Welcome to the Knox Talks blog. Here you can find recent and past sermons relating scripture to a wide variety of topics. I would like to thank Shelley Rose for transcribing my notes into text for the blog.
It has always fascinated me to read the answer that Jesus sent back to John the Baptist in prison.
Clearly, John had doubts about Jesus. Jesus wasn’t fulfilling the image John preached of the Son of Man coming in glory. What Jesus was doing was more gentle, gradual. You might almost call it “underground”. John the Baptist was confrontational, squarely in the tradition of prophets before him and like so many of those prophets, the king took offence and locked him up.
So John asked a question. It is couched in respectful language but it makes it clear that John was having a hard time believing that Jesus was the real deal.
And this is the fascinating part: the answer Jesus sends back contains only a mild rebuke; mostly it is practical and concrete.
Jesus defined his ministry in terms of people helped:
“The blind receive their sight, the lame walk, those with a skin disease are cleansed, the deaf hear, the dead are raised, and the poor have good news brought to them.”
It’s like Jesus was saying “look at the good I’m doing; isn’t this obviously God’s work?”
There’s a biblical echo here. Last week I remarked that it was almost like John had memorized Isaiah. So here Jesus claims a list of transformations that is very similar to the list in our Isaiah reading today.
It’s not a direct quote, which is the kind of detail that excites Biblical scholars. Jesus took the blind, the deaf and the lame from the Isaiah reading and he added in those with skin diseases – we used to call them lepers, which more accurately carries the sense of their social standing as total outcasts – and he added the dead and the poor.
Jesus was making a theological point about fulfilling Isaiah’s prophesy and expanded the definition of his ministry beyond the kind of salvation imagined by Isaiah. In healing the lepers and bringing good news to the poor, Jesus was updating the vision for God’s ministry to address some of worst problems of his day: the inequity built into society in the law itself which is what excluded anyone with skin conditions, and the inequity created by people as the rich got richer and the poor got poorer.
And as for raising the dead, well, what could be more remarkable than that? Bringing new life where all life had been lost!
Historians know that Jesus had an amazing reputation as a faith healer. He was shown bringing people back from the edge of death although he would play it down and say things like: “she was only sleeping.”
So resurrections were part of Jesus’ reputation. John would have heard those stories, even in prison, so Jesus was reminding him and challenging John to reflect on what he expected God’s kingdom to really look like: Would it be all glory and power? Or would it be helping others: healing, bringing transformation, binding up what is broken and inspiring new life?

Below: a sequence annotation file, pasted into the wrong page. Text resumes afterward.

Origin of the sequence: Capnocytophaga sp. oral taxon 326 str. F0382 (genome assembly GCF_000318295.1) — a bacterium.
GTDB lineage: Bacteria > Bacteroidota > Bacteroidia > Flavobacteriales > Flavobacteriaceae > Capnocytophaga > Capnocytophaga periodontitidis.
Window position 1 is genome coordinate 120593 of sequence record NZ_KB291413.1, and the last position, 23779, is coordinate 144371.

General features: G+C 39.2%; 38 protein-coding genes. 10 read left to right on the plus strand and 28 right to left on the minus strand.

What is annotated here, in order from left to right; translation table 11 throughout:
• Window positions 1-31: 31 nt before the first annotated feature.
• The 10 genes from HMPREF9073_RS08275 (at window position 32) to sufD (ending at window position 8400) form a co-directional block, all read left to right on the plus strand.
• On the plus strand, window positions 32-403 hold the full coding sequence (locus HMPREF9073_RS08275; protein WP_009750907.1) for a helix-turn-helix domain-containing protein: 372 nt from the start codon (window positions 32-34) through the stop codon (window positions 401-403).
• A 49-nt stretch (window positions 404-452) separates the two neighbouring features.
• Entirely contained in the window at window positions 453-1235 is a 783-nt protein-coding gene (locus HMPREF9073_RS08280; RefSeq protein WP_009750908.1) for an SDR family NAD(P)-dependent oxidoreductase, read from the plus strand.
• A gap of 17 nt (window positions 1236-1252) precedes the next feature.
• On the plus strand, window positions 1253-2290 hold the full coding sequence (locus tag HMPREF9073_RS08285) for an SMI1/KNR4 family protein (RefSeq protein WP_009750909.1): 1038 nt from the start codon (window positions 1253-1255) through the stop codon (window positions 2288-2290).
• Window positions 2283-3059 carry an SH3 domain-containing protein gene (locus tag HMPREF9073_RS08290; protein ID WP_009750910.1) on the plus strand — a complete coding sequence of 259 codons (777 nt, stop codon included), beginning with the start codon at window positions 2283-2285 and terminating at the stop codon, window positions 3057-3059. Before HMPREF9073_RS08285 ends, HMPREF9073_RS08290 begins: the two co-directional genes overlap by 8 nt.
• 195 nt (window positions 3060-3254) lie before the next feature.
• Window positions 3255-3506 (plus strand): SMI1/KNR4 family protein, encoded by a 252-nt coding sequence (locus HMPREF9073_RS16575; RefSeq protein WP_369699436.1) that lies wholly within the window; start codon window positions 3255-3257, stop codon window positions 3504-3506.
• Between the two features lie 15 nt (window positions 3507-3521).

As amazing as John the Baptist was, as legitimate a prophet he was, he still clung to the older vision of traditional power and God doing things by force. Which is why Jesus, while praising John’s greatness said that the least in the Kingdom of Heaven is greater than John.
That’s how important this change of perspective is: where the first become last and the least become greatest.
It struck me that this message of Jesus to John fits really well with the lighting of the candle of Joy. Joy doesn’t come out of nowhere; often the deepest joy comes out of struggle.
The list of help that Jesus was providing in his ministry is like a list of reasons to be joyful.
Think of all the people being freed from physical limitations: blindness, deafness, mobility issues, what they called leprosy, problems cleared up so people could rejoin their families and communities, people shown a way out of poverty and even people having their lost loved ones restored to them.
The deep joy inspired by this comes, at least in part, because the people involved already know how difficult life can get. Jesus was declaring that this is what defines the true work of God: helping people; making a difference; producing joy by changing lives.
In the coming months we will be considering what vision we have for Knox for the future. I would hope that we consider this Biblical lesson as we seek inspiration for that vision.
We already do this kind of work and like Jesus, we expand the definition of help to address modern problems. Our Outreach committee is involved in a lot of practical ministries here in Ottawa and our Mission and Service donations support practical ministries across Canada and around the world.
Maybe we need to talk about this work more, remind ourselves that this vision of Jesus is still with us and we are still doing that work. We try to be polite, not blow our own horns, so we’re modest about what we do but it’s good to know that we make a difference; it’s good to discuss how we can help. It’s important to be aware of the transformations we can bring.
This is more than Outreach and Mission and Service. It’s part of our whole existence when we teach, when we worship, when we gather for fellowship. We are always hoping to make a difference, to make lives better.
This is so much more than the idea of sharing at Christmas when we try to be aware of the needs of others as a seasonal duty. This is a message that says that really pursuing God’s vision will heal, will restore, will make whole, will bring new life and new hope to the people we connect with in every season.
This is the vision of ministry that Jesus declared to John. This is the vision of ministry that Jesus passed on to us. As the future unfolds before us, let’s embrace that vision and find new ways to reach out and help others.